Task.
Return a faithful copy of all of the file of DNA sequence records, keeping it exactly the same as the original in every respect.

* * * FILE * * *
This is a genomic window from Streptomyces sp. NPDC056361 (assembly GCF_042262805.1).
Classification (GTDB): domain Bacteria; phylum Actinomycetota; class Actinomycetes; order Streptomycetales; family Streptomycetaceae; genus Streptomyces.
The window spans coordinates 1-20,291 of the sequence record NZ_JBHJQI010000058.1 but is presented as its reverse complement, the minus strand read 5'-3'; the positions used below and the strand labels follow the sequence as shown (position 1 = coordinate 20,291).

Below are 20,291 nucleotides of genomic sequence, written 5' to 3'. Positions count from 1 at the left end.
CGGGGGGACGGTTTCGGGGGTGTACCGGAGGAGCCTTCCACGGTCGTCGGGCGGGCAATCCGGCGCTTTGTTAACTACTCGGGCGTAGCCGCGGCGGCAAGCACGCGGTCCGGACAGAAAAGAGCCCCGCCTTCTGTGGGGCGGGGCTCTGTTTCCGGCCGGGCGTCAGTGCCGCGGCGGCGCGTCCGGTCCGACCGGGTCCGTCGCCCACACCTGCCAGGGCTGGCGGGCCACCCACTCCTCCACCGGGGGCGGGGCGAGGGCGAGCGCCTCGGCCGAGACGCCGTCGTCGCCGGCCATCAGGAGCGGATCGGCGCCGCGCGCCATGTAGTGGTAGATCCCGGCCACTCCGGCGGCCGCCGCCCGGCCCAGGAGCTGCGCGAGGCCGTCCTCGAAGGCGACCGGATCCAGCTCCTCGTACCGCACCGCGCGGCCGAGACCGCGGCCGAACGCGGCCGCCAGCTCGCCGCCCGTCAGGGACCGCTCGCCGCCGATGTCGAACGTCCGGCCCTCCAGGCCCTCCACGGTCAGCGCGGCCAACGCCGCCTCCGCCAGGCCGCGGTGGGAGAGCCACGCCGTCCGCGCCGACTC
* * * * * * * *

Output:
This is a genomic window from Streptomyces sp. NPDC056361 (assembly GCF_042262805.1).
Classification (GTDB): domain Bacteria; phylum Actinomycetota; class Actinomycetes; order Streptomycetales; family Streptomycetaceae; genus Streptomyces.
The window spans coordinates 1-20,291 of the sequence record NZ_JBHJQI010000058.1 but is presented as its reverse complement, the minus strand read 5'-3'; the positions used below and the strand labels follow the sequence as shown (position 1 = coordinate 20,291).

Below are 20,291 nucleotides of genomic sequence, written 5' to 3'. Positions count from 1 at the left end.
CGGGGGGACGGTTTCGGGGGTGTACCGGAGGAGCCTTCCACGGTCGTCGGGCGGGCAATCCGGCGCTTTGTTAACTACTCGGGCGTAGCCGCGGCGGCAAGCACGCGGTCCGGACAGAAAAGAGCCCCGCCTTCTGTGGGGCGGGGCTCTGTTTCCGGCCGGGCGTCAGTGCCGCGGCGGCGCGTCCGGTCCGACCGGGTCCGTCGCCCACACCTGCCAGGGCTGGCGGGCCACCCACTCCTCCACCGGGGGCGGGGCGAGGGCGAGCGCCTCGGCCGAGACGCCGTCGTCGCCGGCCATCAGGAGCGGATCGGCGCCGCGCGCCATGTAGTGGTAGATCCCGGCCACTCCGGCGGCCGCCGCCCGGCCCAGGAGCTGCGCGAGGCCGTCCTCGAAGGCGACCGGATCCAGCTCCTCGTACCGCACCGCGCGGCCGAGACCGCGGCCGAACGCGGCCGCCAGCTCGCCGCCCGTCAGGGACCGCTCGCCGCCGATGTCGAACGTCCGGCCCTCCAGGCCCTCCACGGTCAGCGCGGCCAACGCCGCCTCCGCCAGGCCGCGGTGGGAGAGCCACGCCGTCCGCGCCGACTC